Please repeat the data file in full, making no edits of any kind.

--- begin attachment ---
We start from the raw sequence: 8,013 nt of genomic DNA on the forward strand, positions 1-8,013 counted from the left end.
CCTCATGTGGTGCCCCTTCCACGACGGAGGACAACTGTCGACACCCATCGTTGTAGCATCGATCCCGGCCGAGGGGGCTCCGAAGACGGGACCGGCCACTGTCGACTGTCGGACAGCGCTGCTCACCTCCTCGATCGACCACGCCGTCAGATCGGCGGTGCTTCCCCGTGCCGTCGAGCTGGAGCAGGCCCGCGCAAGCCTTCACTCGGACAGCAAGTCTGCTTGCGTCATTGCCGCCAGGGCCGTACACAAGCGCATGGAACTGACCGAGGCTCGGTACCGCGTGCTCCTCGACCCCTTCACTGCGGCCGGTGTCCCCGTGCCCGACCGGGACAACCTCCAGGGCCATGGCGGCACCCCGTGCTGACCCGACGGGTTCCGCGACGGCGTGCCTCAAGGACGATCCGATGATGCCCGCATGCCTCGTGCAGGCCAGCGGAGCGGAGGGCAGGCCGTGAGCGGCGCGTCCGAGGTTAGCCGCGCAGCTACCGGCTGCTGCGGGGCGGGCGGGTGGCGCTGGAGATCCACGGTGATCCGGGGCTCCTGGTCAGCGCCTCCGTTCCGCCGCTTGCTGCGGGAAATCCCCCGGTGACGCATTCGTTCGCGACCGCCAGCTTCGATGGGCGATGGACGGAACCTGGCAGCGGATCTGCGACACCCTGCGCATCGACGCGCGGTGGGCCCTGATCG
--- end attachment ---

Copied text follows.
We start from the raw sequence: 8,013 nt of genomic DNA on the forward strand, positions 1-8,013 counted from the left end.
CCTCATGTGGTGCCCCTTCCACGACGGAGGACAACTGTCGACACCCATCGTTGTAGCATCGATCCCGGCCGAGGGGGCTCCGAAGACGGGACCGGCCACTGTCGACTGTCGGACAGCGCTGCTCACCTCCTCGATCGACCACGCCGTCAGATCGGCGGTGCTTCCCCGTGCCGTCGAGCTGGAGCAGGCCCGCGCAAGCCTTCACTCGGACAGCAAGTCTGCTTGCGTCATTGCCGCCAGGGCCGTACACAAGCGCATGGAACTGACCGAGGCTCGGTACCGCGTGCTCCTCGACCCCTTCACTGCGGCCGGTGTCCCCGTGCCCGACCGGGACAACCTCCAGGGCCATGGCGGCACCCCGTGCTGACCCGACGGGTTCCGCGACGGCGTGCCTCAAGGACGATCCGATGATGCCCGCATGCCTCGTGCAGGCCAGCGGAGCGGAGGGCAGGCCGTGAGCGGCGCGTCCGAGGTTAGCCGCGCAGCTACCGGCTGCTGCGGGGCGGGCGGGTGGCGCTGGAGATCCACGGTGATCCGGGGCTCCTGGTCAGCGCCTCCGTTCCGCCGCTTGCTGCGGGAAATCCCCCGGTGACGCATTCGTTCGCGACCGCCAGCTTCGATGGGCGATGGACGGAACCTGGCAGCGGATCTGCGACACCCTGCGCATCGACGCGCGGTGGGCCCTGATCG